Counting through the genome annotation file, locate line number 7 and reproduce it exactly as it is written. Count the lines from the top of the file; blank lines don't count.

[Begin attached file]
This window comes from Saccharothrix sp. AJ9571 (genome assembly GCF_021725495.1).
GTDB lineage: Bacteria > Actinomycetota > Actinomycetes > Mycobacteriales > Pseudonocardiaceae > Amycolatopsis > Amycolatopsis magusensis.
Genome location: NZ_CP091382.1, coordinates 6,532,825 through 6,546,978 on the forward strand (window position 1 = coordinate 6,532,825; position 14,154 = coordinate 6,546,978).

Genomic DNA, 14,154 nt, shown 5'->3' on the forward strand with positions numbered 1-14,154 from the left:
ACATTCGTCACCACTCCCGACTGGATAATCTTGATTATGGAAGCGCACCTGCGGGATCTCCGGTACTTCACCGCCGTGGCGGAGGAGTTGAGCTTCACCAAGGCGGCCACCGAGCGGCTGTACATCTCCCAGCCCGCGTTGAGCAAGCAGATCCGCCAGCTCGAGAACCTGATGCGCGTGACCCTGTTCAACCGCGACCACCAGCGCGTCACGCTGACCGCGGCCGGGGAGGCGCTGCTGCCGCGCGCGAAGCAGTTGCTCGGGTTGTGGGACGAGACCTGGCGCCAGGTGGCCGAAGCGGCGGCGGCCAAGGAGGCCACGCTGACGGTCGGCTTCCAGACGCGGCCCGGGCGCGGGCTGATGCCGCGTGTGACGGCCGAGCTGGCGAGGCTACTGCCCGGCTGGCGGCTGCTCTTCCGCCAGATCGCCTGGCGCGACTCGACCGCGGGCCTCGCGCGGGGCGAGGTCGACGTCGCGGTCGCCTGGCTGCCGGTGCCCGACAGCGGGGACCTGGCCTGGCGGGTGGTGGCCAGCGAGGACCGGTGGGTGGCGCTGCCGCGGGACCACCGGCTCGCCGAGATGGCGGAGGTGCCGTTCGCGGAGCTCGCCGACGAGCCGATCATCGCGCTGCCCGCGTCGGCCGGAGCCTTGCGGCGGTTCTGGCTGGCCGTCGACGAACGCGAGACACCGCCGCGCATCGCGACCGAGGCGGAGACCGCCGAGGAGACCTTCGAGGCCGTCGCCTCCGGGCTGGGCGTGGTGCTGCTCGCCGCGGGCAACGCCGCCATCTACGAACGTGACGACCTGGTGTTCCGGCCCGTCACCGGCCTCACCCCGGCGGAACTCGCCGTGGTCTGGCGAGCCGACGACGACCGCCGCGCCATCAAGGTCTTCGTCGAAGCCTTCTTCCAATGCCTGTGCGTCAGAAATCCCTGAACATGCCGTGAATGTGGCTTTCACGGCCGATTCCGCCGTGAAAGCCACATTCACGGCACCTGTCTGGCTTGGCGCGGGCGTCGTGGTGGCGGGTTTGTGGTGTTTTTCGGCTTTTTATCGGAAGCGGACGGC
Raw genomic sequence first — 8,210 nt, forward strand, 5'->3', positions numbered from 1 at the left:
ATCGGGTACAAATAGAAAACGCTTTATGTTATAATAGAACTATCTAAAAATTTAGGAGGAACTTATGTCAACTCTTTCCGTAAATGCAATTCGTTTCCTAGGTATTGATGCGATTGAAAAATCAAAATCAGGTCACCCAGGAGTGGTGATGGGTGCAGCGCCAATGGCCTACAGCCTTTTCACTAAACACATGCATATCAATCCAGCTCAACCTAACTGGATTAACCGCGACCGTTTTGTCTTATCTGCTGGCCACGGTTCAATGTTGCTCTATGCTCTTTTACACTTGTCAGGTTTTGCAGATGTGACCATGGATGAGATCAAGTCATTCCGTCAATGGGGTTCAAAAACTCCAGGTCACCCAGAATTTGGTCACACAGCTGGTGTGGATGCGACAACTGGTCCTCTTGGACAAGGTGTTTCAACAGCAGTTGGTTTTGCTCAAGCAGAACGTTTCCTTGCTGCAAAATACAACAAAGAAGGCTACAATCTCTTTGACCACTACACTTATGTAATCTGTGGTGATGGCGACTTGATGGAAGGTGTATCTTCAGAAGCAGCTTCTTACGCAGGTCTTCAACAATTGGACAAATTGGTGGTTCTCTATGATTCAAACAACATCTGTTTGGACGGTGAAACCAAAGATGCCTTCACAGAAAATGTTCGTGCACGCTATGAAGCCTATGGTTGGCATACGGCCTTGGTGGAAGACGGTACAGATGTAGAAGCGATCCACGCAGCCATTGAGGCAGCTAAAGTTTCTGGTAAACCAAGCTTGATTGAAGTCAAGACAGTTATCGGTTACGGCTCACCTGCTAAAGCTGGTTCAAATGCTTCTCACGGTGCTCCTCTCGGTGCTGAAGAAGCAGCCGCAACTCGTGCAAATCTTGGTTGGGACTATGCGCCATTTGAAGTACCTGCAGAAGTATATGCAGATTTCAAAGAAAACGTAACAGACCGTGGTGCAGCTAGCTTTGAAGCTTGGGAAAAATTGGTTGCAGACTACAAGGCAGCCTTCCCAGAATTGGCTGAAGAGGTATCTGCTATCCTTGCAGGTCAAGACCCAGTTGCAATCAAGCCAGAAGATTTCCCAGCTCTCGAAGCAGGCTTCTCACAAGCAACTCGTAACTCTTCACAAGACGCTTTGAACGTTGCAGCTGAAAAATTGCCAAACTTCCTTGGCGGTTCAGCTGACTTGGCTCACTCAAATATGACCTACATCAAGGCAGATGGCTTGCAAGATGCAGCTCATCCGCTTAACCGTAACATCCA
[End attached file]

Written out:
ATCGGGTACAAATAGAAAACGCTTTATGTTATAATAGAACTATCTAAAAATTTAGGAGGAACTTATGTCAACTCTTTCCGTAAATGCAATTCGTTTCCTAGGTATTGATGCGATTGAAAAATCAAAATCAGGTCACCCAGGAGTGGTGATGGGTGCAGCGCCAATGGCCTACAGCCTTTTCACTAAACACATGCATATCAATCCAGCTCAACCTAACTGGATTAACCGCGACCGTTTTGTCTTATCTGCTGGCCACGGTTCAATGTTGCTCTATGCTCTTTTACACTTGTCAGGTTTTGCAGATGTGACCATGGATGAGATCAAGTCATTCCGTCAATGGGGTTCAAAAACTCCAGGTCACCCAGAATTTGGTCACACAGCTGGTGTGGATGCGACAACTGGTCCTCTTGGACAAGGTGTTTCAACAGCAGTTGGTTTTGCTCAAGCAGAACGTTTCCTTGCTGCAAAATACAACAAAGAAGGCTACAATCTCTTTGACCACTACACTTATGTAATCTGTGGTGATGGCGACTTGATGGAAGGTGTATCTTCAGAAGCAGCTTCTTACGCAGGTCTTCAACAATTGGACAAATTGGTGGTTCTCTATGATTCAAACAACATCTGTTTGGACGGTGAAACCAAAGATGCCTTCACAGAAAATGTTCGTGCACGCTATGAAGCCTATGGTTGGCATACGGCCTTGGTGGAAGACGGTACAGATGTAGAAGCGATCCACGCAGCCATTGAGGCAGCTAAAGTTTCTGGTAAACCAAGCTTGATTGAAGTCAAGACAGTTATCGGTTACGGCTCACCTGCTAAAGCTGGTTCAAATGCTTCTCACGGTGCTCCTCTCGGTGCTGAAGAAGCAGCCGCAACTCGTGCAAATCTTGGTTGGGACTATGCGCCATTTGAAGTACCTGCAGAAGTATATGCAGATTTCAAAGAAAACGTAACAGACCGTGGTGCAGCTAGCTTTGAAGCTTGGGAAAAATTGGTTGCAGACTACAAGGCAGCCTTCCCAGAATTGGCTGAAGAGGTATCTGCTATCCTTGCAGGTCAAGACCCAGTTGCAATCAAGCCAGAAGATTTCCCAGCTCTCGAAGCAGGCTTCTCACAAGCAACTCGTAACTCTTCACAAGACGCTTTGAACGTTGCAGCTGAAAAATTGCCAAACTTCCTTGGCGGTTCAGCTGACTTGGCTCACTCAAATATGACCTACATCAAGGCAGATGGCTTGCAAGATGCAGCTCATCCGCTTAACCGTAACATCCA